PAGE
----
ApproachTowards Non-Banking Entities

Non-banking entities can be either nonbanking non-financial entities or nonbanking financial entities. In case of nonbanking financial entities, we have had to deal with two issues. The first is the question of allowing non-deposit taking financial companies registered with the RBI, especially micro-finance companies, to provide savings facilities and deposit products for their clients. The argument put forth is that these entities are innovative and nimble footed and have shown their ability to provide loan products to the poor. Considering the difficulties is ensuring effective supervision of large number of small deposit taking entities and the constraints in extending deposit insurance to such entities, the regulatory approach in India has been to restrict deposit taking activity to banks while promoting the branchless banking model for areas not served by bank branches. Hence fresh approvals to NBFCs for accepting deposits are not considered, while capital, liquidity and leverage requirements have been tightened for those already permitted to do so.

Non-bank non-financial entities have emerged as active players in financial inclusion in that they have helped banks in offering customised payments and remittance services. Any role enhancement of non-banks to become principals in provision of financial services implies that these non-bank entities would have to be brought under financial regulation and this could inhibit their other activities.

The second issue is that of allowing non-banking financial companies especially micro-finance companies to act as business correspondents of banks for branchless banking. The argument put forward is that this would enable their clients to access insured deposits, national payments system and remittance services. There have also been demands that large ‘for profit’ companies having a wide network of outlets especially in rural areas could be allowed to act as business correspondents of banks as there could be significant synergies if such networks are leveraged upon. This issue is currently under examination and in doing so the possible risks such as conflicts of interest, co-mingling of funds, misrepresentation and other agency related risks would need to be weighed against possible safeguards for consumer protection.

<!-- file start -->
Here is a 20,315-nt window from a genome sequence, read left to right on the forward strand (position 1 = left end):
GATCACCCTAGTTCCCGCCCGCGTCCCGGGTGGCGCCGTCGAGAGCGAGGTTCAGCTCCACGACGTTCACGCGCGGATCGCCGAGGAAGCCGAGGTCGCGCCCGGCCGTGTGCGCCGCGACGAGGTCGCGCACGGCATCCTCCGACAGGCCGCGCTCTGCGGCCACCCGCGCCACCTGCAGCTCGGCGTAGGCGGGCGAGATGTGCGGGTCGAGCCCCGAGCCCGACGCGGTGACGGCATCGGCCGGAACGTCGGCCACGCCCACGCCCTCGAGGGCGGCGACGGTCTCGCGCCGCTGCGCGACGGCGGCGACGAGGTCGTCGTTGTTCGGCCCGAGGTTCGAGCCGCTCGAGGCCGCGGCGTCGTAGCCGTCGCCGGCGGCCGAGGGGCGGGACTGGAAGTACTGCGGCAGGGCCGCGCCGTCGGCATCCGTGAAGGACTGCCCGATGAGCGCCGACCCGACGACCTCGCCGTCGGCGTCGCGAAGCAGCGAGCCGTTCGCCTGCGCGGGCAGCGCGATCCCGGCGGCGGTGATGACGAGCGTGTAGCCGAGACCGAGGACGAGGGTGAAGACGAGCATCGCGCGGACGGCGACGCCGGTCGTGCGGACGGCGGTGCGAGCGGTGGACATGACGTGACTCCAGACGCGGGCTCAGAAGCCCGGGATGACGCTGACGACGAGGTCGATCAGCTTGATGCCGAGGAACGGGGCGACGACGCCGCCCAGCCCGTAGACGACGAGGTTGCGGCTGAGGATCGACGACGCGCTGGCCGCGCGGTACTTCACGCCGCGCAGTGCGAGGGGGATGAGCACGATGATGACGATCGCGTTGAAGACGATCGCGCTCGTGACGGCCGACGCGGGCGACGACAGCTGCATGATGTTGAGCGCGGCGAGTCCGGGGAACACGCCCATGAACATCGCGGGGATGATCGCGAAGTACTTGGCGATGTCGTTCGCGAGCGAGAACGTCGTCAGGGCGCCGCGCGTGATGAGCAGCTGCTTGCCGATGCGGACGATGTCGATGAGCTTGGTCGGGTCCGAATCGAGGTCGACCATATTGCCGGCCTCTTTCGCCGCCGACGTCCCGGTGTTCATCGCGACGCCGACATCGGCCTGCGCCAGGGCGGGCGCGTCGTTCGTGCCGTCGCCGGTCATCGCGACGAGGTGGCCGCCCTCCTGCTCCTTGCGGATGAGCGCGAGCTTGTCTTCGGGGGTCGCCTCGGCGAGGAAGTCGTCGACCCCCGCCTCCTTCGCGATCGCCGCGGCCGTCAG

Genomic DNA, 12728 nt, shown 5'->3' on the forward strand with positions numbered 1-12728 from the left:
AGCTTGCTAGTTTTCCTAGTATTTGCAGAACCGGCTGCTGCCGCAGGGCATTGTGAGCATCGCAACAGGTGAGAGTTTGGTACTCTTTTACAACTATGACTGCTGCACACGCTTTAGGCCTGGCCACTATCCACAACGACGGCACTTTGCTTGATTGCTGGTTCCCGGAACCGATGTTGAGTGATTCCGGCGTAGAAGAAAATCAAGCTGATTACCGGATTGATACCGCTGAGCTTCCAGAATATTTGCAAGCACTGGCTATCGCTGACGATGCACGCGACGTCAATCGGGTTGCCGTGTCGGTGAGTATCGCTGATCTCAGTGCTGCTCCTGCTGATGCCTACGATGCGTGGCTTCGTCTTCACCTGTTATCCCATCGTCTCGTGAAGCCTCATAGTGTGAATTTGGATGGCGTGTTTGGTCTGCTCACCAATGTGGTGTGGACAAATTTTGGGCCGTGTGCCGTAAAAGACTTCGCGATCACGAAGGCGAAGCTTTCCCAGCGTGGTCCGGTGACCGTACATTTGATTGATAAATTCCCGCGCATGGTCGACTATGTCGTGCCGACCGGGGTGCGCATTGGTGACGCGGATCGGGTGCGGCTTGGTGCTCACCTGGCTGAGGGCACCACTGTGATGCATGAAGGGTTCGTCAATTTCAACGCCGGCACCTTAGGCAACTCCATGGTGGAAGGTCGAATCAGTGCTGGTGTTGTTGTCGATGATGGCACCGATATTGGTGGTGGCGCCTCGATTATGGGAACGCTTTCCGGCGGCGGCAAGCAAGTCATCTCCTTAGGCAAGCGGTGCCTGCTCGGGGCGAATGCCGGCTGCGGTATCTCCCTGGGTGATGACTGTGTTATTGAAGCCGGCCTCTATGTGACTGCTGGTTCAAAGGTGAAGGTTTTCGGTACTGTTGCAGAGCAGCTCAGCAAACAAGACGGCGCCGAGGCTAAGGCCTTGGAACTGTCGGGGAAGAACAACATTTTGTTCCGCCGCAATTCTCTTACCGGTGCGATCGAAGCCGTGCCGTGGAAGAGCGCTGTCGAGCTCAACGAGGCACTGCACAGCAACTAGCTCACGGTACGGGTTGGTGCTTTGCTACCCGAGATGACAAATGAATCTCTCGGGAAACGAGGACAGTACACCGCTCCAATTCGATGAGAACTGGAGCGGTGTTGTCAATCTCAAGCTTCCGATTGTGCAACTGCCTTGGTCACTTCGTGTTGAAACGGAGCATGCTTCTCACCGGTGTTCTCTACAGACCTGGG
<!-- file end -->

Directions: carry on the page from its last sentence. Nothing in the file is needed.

Non-bank non-financial entities have emerged as active players in financial inclusion in that they have helped banks in offering customised payments and remittance services to their customers based on innovative ICT solutions. Any role enhancement of non-banks to become principals in provision of financial services implies that these nonbank entities would have to be brought under financial regulation and this could inhibit their other activities. Combining financial and non-financial business is also something the regulator may not be comfortable with as there could be conflicts of interest.

Subsequent to the notification of Payment and Settlement Systems Act, 2007, the payment services have been opened up in India for non-bank service providers also. The broad regulatory approach of RBI towards non-banks has been to permit these entities to provide payment services which are fee-based without access to funds of the customers. Indian regulations clearly spell out the role of telecom operators as service providers. However, keeping in view the penetration of mobile telephony in the country, they have been permitted to enable ‘m-wallet’ facilities up to Rs.5000 (about $ 100) in the interest of small retail payments.

Financial inclusion primarily represents access to a bank account backed by deposit insurance, access to affordable credit and the payments system. The Indian experience demonstrates that financial inclusion can work within the framework of mainstream banking within a sound regulatory framework. Fair and transparent code of conduct enforced through an effective grievance redressal system and facilitated by financial literacy and education are the cornerstones for ensuring consumer protection which is an overarching objective of financial regulation in the context of financial inclusion.

Usha Thorat

Usha Thorat, Deputy Governor, Reserve Bank of India at the Tenth Annual International Seminar on Policy Challenges for the Financial Sector co-hosted by the Board of Governors of the Federal Reserve System, the International Monetary Fund, and the World Bank at Washington, June 2-4, 2010